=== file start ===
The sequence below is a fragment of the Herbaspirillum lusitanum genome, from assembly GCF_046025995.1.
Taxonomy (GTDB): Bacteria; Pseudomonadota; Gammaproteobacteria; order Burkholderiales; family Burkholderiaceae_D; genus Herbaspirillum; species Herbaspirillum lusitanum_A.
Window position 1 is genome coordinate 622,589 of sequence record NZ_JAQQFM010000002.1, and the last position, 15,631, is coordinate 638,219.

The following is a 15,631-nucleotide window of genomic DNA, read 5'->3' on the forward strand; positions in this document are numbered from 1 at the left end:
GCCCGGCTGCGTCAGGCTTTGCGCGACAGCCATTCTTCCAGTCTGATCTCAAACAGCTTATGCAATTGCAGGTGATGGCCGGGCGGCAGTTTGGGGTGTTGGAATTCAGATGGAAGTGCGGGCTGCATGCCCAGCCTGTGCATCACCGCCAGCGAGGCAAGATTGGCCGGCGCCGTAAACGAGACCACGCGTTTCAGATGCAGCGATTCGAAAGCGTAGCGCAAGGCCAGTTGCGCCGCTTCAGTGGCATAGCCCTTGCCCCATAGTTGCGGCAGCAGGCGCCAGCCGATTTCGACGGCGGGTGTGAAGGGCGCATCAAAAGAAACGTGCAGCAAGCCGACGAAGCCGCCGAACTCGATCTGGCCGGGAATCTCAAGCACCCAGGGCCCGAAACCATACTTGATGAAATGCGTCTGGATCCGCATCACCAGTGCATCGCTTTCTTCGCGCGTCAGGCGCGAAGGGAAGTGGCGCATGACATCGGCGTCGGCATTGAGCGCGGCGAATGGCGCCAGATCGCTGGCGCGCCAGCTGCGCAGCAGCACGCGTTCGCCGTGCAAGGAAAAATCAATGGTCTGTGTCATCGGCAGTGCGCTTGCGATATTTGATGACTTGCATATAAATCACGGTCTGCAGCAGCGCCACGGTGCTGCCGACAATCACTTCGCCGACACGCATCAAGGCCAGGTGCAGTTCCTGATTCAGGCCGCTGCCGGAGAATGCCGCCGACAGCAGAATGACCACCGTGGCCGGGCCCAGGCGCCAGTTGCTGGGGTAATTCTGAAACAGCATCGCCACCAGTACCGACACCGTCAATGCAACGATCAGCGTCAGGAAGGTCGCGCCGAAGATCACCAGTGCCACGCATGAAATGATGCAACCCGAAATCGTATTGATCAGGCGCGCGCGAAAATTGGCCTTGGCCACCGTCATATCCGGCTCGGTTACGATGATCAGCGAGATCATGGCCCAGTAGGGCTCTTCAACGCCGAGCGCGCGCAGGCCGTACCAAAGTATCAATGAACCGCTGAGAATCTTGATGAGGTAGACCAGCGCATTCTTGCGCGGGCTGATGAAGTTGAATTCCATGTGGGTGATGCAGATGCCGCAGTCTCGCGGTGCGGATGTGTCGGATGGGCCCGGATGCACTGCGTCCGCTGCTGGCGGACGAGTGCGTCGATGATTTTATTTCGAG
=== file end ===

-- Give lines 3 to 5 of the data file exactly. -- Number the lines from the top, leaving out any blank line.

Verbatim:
Window position 1 is genome coordinate 622,589 of sequence record NZ_JAQQFM010000002.1, and the last position, 15,631, is coordinate 638,219.

The following is a 15,631-nucleotide window of genomic DNA, read 5'->3' on the forward strand; positions in this document are numbered from 1 at the left end:
GCCCGGCTGCGTCAGGCTTTGCGCGACAGCCATTCTTCCAGTCTGATCTCAAACAGCTTATGCAATTGCAGGTGATGGCCGGGCGGCAGTTTGGGGTGTTGGAATTCAGATGGAAGTGCGGGCTGCATGCCCAGCCTGTGCATCACCGCCAGCGAGGCAAGATTGGCCGGCGCCGTAAACGAGACCACGCGTTTCAGATGCAGCGATTCGAAAGCGTAGCGCAAGGCCAGTTGCGCCGCTTCAGTGGCATAGCCCTTGCCCCATAGTTGCGGCAGCAGGCGCCAGCCGATTTCGACGGCGGGTGTGAAGGGCGCATCAAAAGAAACGTGCAGCAAGCCGACGAAGCCGCCGAACTCGATCTGGCCGGGAATCTCAAGCACCCAGGGCCCGAAACCATACTTGATGAAATGCGTCTGGATCCGCATCACCAGTGCATCGCTTTCTTCGCGCGTCAGGCGCGAAGGGAAGTGGCGCATGACATCGGCGTCGGCATTGAGCGCGGCGAATGGCGCCAGATCGCTGGCGCGCCAGCTGCGCAGCAGCACGCGTTCGCCGTGCAAGGAAAAATCAATGGTCTGTGTCATCGGCAGTGCGCTTGCGATATTTGATGACTTGCATATAAATCACGGTCTGCAGCAGCGCCACGGTGCTGCCGACAATCACTTCGCCGACACGCATCAAGGCCAGGTGCAGTTCCTGATTCAGGCCGCTGCCGGAGAATGCCGCCGACAGCAGAATGACCACCGTGGCCGGGCCCAGGCGCCAGTTGCTGGGGTAATTCTGAAACAGCATCGCCACCAGTACCGACACCGTCAATGCAACGATCAGCGTCAGGAAGGTCGCGCCGAAGATCACCAGTGCCACGCATGAAATGATGCAACCCGAAATCGTATTGATCAGGCGCGCGCGAAAATTGGCCTTGGCCACCGTCATATCCGGCTCGGTTACGATGATCAGCGAGATCATGGCCCAGTAGGGCTCTTCAACGCCGAGCGCGCGCAGGCCGTACCAAAGTATCAATGAACCGCTGAGAATCTTGATGAGGTAGACCAGCGCATTCTTGCGCGGGCTGATGAAGTTGAATTCCATGTGGGTGATGCAGATGCCGCAGTCTCGCGGTGCGGATGTGTCGGATGGGCCCGGATGCACTGCGTCCGCTGCTGGCGGACGAGTGCGTCGATGATTTTATTTCGAG